German Initial Sounds Alphabet (span)

German Initial Sounds Alphabet (span)

Young readers start reading in German using an “initial sound alphabet” – or in German: “Anlauttabelle”. Our initial sound alphabet below is completely FREE to download, print, or open in a new browser window by right-clicking on the graphic. Have fun learning to read and write in German! (span)

Initial sounds alphabet – Anlauttabelle – for first year German students (span)

How to use the German initial sound alphabet: The foundation for learning to read begins with learning to sound out the words. Young readers start with letters – their form and shape, and sounds-to-letter correlation. Next, early readers can build syllables and words. They sound out the words, listen to the individual sounds and write the corresponding letters with the help of the initial sound alphabet. (span)

Using the write to read method, young students practice recognising and writing letters. At the beginning, simple words and phrases are learned using the initial sound alphabet. From reading simple words children move to reading sentences and texts fluently. (span)

It is important to illustrate initial sounds with appropriate corresponding pictures. After young readers have successfully memorised several sounds, they can start reading syllables. In this phase it is not uncommon for children to begin to “read” some unknown words on their own. The foundational stone of reading is laid! (span)

An initial sound alphabet includes both vowels and consonants. (span)

In the German-speaking countries, language experience is often based on student’s writing of stories that involves invented spelling. The initial sound alphabet assists young readers by picturing words that start with a specific sound. Thus, “ein Affe“ (a monkey) illustrates the initial long German vowel “A” when “eine Ampel “ (a traffic light) is used as a visual aid for the short German vowel “A”, next to the German consonant “Sch” you will find “ein Schaf “ (a sheep). (span)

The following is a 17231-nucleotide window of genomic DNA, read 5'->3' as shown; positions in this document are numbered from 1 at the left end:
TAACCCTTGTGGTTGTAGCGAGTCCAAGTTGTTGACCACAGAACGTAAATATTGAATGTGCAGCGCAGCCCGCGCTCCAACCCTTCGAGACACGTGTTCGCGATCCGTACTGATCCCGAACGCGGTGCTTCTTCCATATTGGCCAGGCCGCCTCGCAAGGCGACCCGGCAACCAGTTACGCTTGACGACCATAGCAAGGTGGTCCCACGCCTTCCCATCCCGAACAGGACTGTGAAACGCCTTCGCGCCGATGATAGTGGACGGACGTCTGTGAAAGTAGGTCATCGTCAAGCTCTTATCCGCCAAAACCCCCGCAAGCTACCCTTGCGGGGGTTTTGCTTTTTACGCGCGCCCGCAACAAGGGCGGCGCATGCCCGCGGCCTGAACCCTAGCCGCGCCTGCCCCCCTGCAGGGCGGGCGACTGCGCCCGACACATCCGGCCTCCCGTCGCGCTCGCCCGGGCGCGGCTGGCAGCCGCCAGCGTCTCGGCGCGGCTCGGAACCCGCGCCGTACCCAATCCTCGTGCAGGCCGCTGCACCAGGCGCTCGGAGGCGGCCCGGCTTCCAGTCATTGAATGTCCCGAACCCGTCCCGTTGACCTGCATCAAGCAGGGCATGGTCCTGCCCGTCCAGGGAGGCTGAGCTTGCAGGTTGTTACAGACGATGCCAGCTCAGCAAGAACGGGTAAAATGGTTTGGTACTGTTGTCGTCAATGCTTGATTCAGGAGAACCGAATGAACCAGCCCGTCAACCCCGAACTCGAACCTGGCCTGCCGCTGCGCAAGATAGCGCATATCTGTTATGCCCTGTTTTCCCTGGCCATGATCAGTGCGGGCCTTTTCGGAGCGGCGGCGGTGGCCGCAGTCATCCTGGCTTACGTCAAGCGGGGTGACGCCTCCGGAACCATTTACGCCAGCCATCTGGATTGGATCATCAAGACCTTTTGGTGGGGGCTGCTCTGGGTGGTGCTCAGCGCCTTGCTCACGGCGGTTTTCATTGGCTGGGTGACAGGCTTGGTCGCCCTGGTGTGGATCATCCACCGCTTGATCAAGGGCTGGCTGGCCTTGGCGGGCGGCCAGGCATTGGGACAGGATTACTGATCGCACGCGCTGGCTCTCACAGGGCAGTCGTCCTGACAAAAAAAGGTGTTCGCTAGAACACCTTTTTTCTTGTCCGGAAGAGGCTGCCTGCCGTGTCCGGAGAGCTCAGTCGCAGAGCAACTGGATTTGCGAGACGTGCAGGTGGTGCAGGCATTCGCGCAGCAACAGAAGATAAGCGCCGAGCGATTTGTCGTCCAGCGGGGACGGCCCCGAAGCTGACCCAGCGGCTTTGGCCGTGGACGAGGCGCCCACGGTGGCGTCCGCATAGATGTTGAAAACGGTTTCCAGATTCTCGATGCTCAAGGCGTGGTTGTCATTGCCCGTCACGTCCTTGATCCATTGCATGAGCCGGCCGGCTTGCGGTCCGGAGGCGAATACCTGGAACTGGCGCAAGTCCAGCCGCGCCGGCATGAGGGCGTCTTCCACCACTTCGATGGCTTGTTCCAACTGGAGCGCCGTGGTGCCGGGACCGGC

Learning to read by sounding out words (span)

Reading is mostly analytical-synthetic, which means that children learn entire words and sound them out into singular sounds simultaneously. The corresponding sound-letter combination is taught in a certain order. First, most common initial sounds are learned. These include the vowels “e, a, u, i, o” and the consonants “l, m, p, n”. (span)

There are different types of learn to read strategies, each focusing on a different concept. Many strategies focus on syllables as a reading aid, others place great emphasis on exciting, appealing stories. We believe that to raise an enquiring reader, it is important that students are engaged by reading books with visually appealing illustrations paired with engaging topics. (span)

Five phases of reading in German (span)

  • Learn to recognise and differentiate sounds: Learn syllables and clap them, distinguish letter shapes and forms, find rhymes and recognise letters, differentiate between upper and lower case letters with the initial sound alphabet (Anlauttabelle). (span)
  • Combining sounds and letters into words: Individual letters build words. (span)
  • From words to sentences: Reading is trained by using first readers books, words can be combined into simple sentences. (span)
  • Learning to comprehend: Reading comprehension starts with the first syllable reading. Then students start building their own connections while reading. (span)
  • Summarise texts and comprehend: Students start analysing the texts for the first time and learn to enjoy reading books. (span)

More free resources to help you (or your children) learn german (span)

We have flashcards to match the German initial sound alphabet, vocabulary flashcards to help learn new German words, worksheets, and more! (span)

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